Welcome to the July 25, 2018 edition of ACM TechNews, providing timely information for IT professionals three times a week.

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Wall of servers How Facebook Configures Its Millions of Servers Every Day
Ron Miller
July 19, 2018

Facebook is now running the daily configuration of its millions of servers with an improved configuration delivery process, replacing a more limited open source tool for distributing configuration data. Location Aware Delivery (LAD) is designed to keep configuration data from the distribution mechanism, have a latency time of less than five seconds, and support 10 times the file volume of the open source Zoo Keeper solution. LAD is comprised of a proxy that sits on every machine in the Facebook family and sends configuration files to any machine that wants or needs them. It also has a distributor to deliver configuration information by checking for updates, then generating a distribution tree for the set of machines needing an update. Among LAD's achievements are boosting a 5MB update limit to 100MB, and raising a 2,500-user limit to 40,000 users.

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Reversing Cause and Effect Is No Trouble for Quantum Computers
Center for Quantum Technologies (Singapore)
July 18, 2018

An international team from the University of California, Davis and the Center for Quantum Technologies (CQT) in Singapore has developed computational models that can entirely mitigate causal asymmetry, the memory overhead needed to reverse cause and effect. The researchers found that a quantum model forced to emulate the process in reverse-time will always outperform a classical model simulating the process in forward-time. "If causal asymmetry is only found in classical models, it suggests our perception of cause and effect, and thus time, can emerge from enforcing a classical explanation on events in a fundamentally quantum world," says CQT's Jayne Thompson. In addition, removing the classical overhead for reversing cause and effect could improve the efficiency of quantum simulation.

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IBM Watson IoT Center Munich IBM's AI Watermarking Method Protects Models From Theft and Sabotage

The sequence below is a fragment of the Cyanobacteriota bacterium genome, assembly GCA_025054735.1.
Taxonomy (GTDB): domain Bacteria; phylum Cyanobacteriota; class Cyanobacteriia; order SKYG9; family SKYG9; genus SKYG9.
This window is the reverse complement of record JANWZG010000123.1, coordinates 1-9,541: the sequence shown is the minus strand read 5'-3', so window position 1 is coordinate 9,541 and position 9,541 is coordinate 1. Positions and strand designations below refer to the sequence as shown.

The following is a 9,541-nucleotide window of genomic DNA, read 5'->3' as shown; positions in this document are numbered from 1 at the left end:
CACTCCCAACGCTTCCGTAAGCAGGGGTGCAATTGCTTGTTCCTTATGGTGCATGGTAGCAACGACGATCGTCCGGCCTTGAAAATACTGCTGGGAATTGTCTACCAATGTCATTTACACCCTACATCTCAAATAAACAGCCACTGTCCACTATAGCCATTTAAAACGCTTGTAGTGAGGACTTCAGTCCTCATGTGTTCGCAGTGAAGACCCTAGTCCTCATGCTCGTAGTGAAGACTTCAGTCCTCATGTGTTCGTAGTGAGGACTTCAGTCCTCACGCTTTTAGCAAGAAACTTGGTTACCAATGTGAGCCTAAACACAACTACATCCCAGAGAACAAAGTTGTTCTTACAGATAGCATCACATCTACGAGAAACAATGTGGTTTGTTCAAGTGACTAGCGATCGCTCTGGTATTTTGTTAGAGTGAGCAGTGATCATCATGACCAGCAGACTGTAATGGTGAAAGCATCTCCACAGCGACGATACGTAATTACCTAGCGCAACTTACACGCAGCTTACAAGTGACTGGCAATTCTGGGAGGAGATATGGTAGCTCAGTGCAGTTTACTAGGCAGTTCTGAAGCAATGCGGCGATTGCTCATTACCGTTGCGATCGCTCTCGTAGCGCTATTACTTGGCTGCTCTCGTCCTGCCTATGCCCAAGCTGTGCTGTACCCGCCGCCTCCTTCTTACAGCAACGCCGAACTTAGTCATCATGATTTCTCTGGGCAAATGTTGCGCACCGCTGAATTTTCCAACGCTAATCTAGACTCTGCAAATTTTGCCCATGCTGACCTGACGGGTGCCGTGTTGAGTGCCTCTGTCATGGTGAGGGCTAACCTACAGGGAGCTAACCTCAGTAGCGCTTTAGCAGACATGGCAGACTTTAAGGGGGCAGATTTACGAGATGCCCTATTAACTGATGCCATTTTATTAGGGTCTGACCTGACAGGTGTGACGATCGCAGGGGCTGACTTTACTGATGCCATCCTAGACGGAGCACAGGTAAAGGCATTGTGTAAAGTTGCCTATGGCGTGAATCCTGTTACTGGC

Kyle Wiggers
July 20, 2018

IBM has developed a process that facilitates the watermarking of machine learning models using unique identifiers embedded within the neural networks. "For the first time, we have a [robust] way to prove that someone has stolen a model," says IBM's Marc Stoecklin. The two-step technique permits apps to confirm the ownership of neural network services with application programming interface queries, which Stoecklin cites as vital for safeguarding against adversarial attacks. The researchers devised three algorithms to produce three watermark types: one embedding "meaningful content" with the algorithm's original training data, a second embedding irrelevant data samples, and a third embedding noise. Inputting data associated with the target label to networks to which the algorithms were fed activated the watermark.

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China's Nanjing Launches $1.5-billion Blockchain Fund
Cho Mu-Hyun
July 23, 2018

Nanjing City has launched a $1.48-billion blockchain investment fund to cultivate the token economy and public blockchain projects in China. The goal of the fund is to foster blockchain technologies for cross-border platforms, content, healthcare, energy, intellectual property, and environmental protection. Zhongguancun Blockchain Industry Alliance chairman Yuandao predicts industries embracing blockchain technology will spawn more chains, which will lead to more technological breakthroughs. Wang Xiaohui with Tsinghua University's Internet Industry Research Center said the blockchain economy's future success will hinge on global cooperation, convergence with industries, agreement, and autonomy. Oh Kap-soo with the Global Finance Society of South Korea said the blockchain has broad applications in education, science, and finance, and that Chinese-South Korean collaboration in this area can expedite technological development.

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Diffy: A Triage Tool for Cloud-Centric Incident Response
Help Net Security
Zeljka Zorz
July 20, 2018

The Netflix Security Intelligence and Response Team (SIRT) has released an open source triage tool that enables digital forensics and incident response teams to rapidly locate compromised hosts during a security breach of cloud architectures. The new tool, Diffy, is programmed to identify and highlight differences between instances that might signal a compromise for human investigators. "More importantly, Diffy helps an investigator avoid wasting time in forensics against hosts that don't need close examination," according to the Netflix SIRT's Forest Monsen and Kevin Glisson. For now, Diffy employs a functional baseline method, in which osquery table output representing system state is accrued from a single newly-deployed instance and stored for later comparison. When an incident occurs, output is collected from all instances in an application group, and both outputs are compared, with security-relevant differences tagged.